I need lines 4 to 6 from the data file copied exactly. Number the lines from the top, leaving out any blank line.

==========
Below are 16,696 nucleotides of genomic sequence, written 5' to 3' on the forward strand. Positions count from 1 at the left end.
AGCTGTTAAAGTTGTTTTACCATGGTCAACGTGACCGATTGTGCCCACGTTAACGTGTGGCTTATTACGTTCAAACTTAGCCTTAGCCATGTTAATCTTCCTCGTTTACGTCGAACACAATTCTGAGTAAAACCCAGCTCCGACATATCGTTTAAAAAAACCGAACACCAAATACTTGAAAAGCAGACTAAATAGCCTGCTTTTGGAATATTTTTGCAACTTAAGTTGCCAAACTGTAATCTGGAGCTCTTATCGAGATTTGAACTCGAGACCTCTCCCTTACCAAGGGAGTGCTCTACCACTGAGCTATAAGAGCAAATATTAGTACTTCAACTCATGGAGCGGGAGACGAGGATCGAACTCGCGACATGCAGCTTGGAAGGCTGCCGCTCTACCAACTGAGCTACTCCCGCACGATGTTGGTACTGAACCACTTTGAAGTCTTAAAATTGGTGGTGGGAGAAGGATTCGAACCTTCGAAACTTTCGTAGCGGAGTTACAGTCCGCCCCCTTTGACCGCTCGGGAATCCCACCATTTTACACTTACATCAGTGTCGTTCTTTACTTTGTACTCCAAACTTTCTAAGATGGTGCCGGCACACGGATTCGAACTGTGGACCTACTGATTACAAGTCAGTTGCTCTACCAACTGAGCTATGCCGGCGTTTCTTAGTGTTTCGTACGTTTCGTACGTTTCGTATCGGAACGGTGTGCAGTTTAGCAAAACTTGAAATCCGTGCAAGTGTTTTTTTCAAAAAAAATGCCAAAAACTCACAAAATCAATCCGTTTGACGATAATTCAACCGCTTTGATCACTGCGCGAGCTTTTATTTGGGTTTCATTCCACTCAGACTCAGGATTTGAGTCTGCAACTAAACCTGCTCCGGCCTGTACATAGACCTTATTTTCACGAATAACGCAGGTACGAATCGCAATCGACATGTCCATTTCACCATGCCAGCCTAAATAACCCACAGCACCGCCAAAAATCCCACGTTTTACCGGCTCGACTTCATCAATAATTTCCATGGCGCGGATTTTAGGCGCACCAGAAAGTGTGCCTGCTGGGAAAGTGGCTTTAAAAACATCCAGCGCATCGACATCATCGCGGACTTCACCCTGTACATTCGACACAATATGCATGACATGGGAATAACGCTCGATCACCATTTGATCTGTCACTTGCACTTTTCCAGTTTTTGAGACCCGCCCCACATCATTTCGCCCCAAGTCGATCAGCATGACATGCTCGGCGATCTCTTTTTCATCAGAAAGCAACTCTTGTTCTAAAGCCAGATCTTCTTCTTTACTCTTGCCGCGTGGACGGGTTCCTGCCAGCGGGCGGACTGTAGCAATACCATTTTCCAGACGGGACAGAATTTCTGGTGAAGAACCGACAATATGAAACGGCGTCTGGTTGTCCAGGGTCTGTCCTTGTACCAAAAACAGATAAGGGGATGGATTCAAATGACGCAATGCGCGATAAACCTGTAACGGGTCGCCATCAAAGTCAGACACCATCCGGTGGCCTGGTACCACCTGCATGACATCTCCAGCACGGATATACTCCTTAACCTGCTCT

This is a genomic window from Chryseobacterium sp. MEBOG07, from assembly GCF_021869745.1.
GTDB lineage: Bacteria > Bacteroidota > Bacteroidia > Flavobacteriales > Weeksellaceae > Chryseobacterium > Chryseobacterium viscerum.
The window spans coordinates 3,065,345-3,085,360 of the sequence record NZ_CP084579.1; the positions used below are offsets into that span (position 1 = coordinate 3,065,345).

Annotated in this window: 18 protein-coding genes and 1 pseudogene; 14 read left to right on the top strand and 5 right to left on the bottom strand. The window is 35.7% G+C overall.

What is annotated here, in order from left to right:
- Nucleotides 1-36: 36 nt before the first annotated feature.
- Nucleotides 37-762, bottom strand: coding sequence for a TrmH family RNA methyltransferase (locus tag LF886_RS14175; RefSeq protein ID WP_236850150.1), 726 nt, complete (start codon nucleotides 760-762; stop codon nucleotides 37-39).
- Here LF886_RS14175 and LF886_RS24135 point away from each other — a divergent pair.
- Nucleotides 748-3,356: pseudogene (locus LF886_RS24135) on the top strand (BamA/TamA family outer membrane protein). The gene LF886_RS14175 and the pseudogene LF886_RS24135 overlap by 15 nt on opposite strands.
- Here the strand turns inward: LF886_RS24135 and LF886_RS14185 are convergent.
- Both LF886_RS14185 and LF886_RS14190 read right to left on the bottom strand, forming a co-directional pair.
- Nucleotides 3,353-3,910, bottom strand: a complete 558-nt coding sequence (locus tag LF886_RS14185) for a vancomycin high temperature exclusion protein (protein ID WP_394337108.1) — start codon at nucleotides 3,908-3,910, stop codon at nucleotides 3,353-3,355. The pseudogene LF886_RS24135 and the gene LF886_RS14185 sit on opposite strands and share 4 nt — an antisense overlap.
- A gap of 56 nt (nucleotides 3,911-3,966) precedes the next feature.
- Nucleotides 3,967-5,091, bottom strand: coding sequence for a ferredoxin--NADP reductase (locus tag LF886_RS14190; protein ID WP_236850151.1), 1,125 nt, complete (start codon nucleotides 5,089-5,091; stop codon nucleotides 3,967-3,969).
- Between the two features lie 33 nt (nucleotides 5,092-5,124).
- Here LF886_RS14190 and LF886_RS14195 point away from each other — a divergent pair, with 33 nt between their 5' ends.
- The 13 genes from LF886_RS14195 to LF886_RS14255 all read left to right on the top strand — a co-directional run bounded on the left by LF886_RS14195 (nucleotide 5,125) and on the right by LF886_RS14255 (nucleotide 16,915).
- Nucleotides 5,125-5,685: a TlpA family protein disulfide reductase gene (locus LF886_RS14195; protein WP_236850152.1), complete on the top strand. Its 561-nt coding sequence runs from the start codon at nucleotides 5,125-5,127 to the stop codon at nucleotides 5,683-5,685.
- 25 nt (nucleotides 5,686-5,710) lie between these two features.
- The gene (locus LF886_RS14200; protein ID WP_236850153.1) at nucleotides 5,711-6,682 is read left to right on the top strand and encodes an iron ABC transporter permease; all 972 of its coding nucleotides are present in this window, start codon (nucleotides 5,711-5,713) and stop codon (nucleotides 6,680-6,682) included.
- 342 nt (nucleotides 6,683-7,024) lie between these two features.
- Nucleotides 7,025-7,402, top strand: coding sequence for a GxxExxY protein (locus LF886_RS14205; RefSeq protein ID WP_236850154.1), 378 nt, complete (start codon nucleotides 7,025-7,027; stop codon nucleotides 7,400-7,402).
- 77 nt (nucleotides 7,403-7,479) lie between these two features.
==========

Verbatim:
GTDB lineage: Bacteria > Bacteroidota > Bacteroidia > Flavobacteriales > Weeksellaceae > Chryseobacterium > Chryseobacterium viscerum.
The window spans coordinates 3,065,345-3,085,360 of the sequence record NZ_CP084579.1; the positions used below are offsets into that span (position 1 = coordinate 3,065,345).

Annotated in this window: 18 protein-coding genes and 1 pseudogene; 14 read left to right on the top strand and 5 right to left on the bottom strand. The window is 35.7% G+C overall.